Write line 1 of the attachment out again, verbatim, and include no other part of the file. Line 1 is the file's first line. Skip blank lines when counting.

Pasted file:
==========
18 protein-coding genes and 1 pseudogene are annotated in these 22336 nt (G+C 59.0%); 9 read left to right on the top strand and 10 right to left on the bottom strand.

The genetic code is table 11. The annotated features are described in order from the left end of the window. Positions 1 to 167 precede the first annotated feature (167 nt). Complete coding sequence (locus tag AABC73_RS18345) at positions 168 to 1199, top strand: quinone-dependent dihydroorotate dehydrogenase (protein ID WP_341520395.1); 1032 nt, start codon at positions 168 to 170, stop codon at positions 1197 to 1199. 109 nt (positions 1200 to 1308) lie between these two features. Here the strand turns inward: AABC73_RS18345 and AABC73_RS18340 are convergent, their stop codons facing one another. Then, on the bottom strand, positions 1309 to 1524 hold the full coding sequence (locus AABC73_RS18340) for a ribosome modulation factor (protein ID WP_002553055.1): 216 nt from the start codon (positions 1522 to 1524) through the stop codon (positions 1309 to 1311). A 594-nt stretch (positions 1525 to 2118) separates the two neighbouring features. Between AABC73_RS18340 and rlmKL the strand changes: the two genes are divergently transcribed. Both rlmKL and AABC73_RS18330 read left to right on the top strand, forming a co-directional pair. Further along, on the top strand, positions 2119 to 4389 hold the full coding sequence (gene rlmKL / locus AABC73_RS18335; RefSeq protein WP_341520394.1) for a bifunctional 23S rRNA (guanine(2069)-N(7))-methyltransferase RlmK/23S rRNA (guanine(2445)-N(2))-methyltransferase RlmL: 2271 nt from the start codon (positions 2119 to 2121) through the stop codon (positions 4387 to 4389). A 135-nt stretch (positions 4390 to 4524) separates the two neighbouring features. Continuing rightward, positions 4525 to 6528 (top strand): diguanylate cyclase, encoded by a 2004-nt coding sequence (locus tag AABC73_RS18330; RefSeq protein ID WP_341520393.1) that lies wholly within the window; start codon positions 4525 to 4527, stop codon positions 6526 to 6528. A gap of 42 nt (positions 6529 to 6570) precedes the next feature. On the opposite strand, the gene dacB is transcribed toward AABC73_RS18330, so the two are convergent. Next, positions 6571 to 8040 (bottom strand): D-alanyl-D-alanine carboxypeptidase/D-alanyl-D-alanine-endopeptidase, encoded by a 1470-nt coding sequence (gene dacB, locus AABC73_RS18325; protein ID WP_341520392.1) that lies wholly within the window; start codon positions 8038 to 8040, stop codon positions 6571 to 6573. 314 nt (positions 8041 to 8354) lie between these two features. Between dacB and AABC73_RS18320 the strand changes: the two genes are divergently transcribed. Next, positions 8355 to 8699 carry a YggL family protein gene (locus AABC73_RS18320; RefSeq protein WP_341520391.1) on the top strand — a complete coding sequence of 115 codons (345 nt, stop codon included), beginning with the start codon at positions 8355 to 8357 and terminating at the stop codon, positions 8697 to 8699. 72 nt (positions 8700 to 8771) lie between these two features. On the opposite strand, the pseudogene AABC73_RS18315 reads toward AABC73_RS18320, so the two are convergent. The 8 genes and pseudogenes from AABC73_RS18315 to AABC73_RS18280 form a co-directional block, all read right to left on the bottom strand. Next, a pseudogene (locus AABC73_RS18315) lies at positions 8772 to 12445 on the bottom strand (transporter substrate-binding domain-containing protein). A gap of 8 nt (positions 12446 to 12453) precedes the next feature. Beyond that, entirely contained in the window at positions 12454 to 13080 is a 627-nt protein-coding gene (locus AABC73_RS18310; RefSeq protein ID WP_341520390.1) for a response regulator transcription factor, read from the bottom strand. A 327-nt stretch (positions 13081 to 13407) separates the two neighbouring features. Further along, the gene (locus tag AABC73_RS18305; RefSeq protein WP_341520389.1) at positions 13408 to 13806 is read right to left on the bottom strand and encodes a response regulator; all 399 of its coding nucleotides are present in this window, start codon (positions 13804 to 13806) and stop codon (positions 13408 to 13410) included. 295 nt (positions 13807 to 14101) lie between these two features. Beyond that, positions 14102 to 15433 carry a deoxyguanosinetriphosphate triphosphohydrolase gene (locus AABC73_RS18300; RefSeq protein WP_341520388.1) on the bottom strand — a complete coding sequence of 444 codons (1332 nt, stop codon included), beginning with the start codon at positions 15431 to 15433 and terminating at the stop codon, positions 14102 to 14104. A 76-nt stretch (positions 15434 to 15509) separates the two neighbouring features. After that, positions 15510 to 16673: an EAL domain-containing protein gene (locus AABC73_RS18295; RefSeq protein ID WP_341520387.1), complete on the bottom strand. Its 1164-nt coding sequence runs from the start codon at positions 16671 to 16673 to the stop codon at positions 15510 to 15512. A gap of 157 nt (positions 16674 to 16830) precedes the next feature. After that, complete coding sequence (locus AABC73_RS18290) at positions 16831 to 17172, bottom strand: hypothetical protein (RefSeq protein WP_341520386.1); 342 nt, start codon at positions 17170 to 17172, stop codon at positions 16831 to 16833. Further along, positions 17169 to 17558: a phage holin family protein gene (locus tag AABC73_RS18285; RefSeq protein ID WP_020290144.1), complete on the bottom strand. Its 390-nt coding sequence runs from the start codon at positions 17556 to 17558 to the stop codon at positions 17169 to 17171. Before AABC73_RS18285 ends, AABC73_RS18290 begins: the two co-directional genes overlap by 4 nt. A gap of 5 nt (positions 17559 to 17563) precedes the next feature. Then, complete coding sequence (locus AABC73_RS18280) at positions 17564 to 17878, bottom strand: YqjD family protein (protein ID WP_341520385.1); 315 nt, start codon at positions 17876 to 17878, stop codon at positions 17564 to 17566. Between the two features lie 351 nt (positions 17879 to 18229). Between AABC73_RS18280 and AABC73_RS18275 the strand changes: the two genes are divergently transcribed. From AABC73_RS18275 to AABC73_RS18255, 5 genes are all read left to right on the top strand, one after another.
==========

18 protein-coding genes and 1 pseudogene are annotated in these 22336 nt (G+C 59.0%); 9 read left to right on the top strand and 10 right to left on the bottom strand.